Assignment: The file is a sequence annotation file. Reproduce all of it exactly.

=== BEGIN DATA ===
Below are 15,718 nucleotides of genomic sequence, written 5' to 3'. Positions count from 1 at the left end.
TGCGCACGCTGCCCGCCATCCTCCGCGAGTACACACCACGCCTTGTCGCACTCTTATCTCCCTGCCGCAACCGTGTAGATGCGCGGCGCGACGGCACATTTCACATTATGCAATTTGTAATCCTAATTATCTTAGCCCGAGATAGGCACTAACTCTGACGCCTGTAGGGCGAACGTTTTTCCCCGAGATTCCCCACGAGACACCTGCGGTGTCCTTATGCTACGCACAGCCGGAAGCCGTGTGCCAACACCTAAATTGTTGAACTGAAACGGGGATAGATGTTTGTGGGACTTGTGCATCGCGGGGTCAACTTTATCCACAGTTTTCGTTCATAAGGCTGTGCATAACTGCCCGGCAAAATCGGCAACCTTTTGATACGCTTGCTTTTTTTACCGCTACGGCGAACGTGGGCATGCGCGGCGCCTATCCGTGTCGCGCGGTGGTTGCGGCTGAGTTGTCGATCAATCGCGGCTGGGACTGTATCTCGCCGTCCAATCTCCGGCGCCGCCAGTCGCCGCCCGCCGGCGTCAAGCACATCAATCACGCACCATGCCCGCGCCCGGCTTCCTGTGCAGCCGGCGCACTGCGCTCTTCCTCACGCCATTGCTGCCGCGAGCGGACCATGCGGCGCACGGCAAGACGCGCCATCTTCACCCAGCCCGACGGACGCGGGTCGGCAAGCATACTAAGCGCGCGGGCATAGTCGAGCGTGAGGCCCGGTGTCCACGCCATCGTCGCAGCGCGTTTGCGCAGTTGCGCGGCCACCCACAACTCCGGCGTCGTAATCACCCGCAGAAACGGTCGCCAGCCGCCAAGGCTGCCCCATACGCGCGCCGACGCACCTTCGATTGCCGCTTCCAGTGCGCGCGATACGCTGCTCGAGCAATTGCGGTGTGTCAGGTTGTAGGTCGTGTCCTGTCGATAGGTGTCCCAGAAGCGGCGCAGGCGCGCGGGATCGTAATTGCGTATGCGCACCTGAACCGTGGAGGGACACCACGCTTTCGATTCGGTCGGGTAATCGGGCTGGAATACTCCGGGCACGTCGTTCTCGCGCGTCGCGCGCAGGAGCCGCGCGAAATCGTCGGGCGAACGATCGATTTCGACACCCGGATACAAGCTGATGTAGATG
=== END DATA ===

Below are 15,718 nucleotides of genomic sequence, written 5' to 3'. Positions count from 1 at the left end.
TGCGCACGCTGCCCGCCATCCTCCGCGAGTACACACCACGCCTTGTCGCACTCTTATCTCCCTGCCGCAACCGTGTAGATGCGCGGCGCGACGGCACATTTCACATTATGCAATTTGTAATCCTAATTATCTTAGCCCGAGATAGGCACTAACTCTGACGCCTGTAGGGCGAACGTTTTTCCCCGAGATTCCCCACGAGACACCTGCGGTGTCCTTATGCTACGCACAGCCGGAAGCCGTGTGCCAACACCTAAATTGTTGAACTGAAACGGGGATAGATGTTTGTGGGACTTGTGCATCGCGGGGTCAACTTTATCCACAGTTTTCGTTCATAAGGCTGTGCATAACTGCCCGGCAAAATCGGCAACCTTTTGATACGCTTGCTTTTTTTACCGCTACGGCGAACGTGGGCATGCGCGGCGCCTATCCGTGTCGCGCGGTGGTTGCGGCTGAGTTGTCGATCAATCGCGGCTGGGACTGTATCTCGCCGTCCAATCTCCGGCGCCGCCAGTCGCCGCCCGCCGGCGTCAAGCACATCAATCACGCACCATGCCCGCGCCCGGCTTCCTGTGCAGCCGGCGCACTGCGCTCTTCCTCACGCCATTGCTGCCGCGAGCGGACCATGCGGCGCACGGCAAGACGCGCCATCTTCACCCAGCCCGACGGACGCGGGTCGGCAAGCATACTAAGCGCGCGGGCATAGTCGAGCGTGAGGCCCGGTGTCCACGCCATCGTCGCAGCGCGTTTGCGCAGTTGCGCGGCCACCCACAACTCCGGCGTCGTAATCACCCGCAGAAACGGTCGCCAGCCGCCAAGGCTGCCCCATACGCGCGCCGACGCACCTTCGATTGCCGCTTCCAGTGCGCGCGATACGCTGCTCGAGCAATTGCGGTGTGTCAGGTTGTAGGTCGTGTCCTGTCGATAGGTGTCCCAGAAGCGGCGCAGGCGCGCGGGATCGTAATTGCGTATGCGCACCTGAACCGTGGAGGGACACCACGCTTTCGATTCGGTCGGGTAATCGGGCTGGAATACTCCGGGCACGTCGTTCTCGCGCGTCGCGCGCAGGAGCCGCGCGAAATCGTCGGGCGAACGATCGATTTCGACACCCGGATACAAGCTGATGTAGATG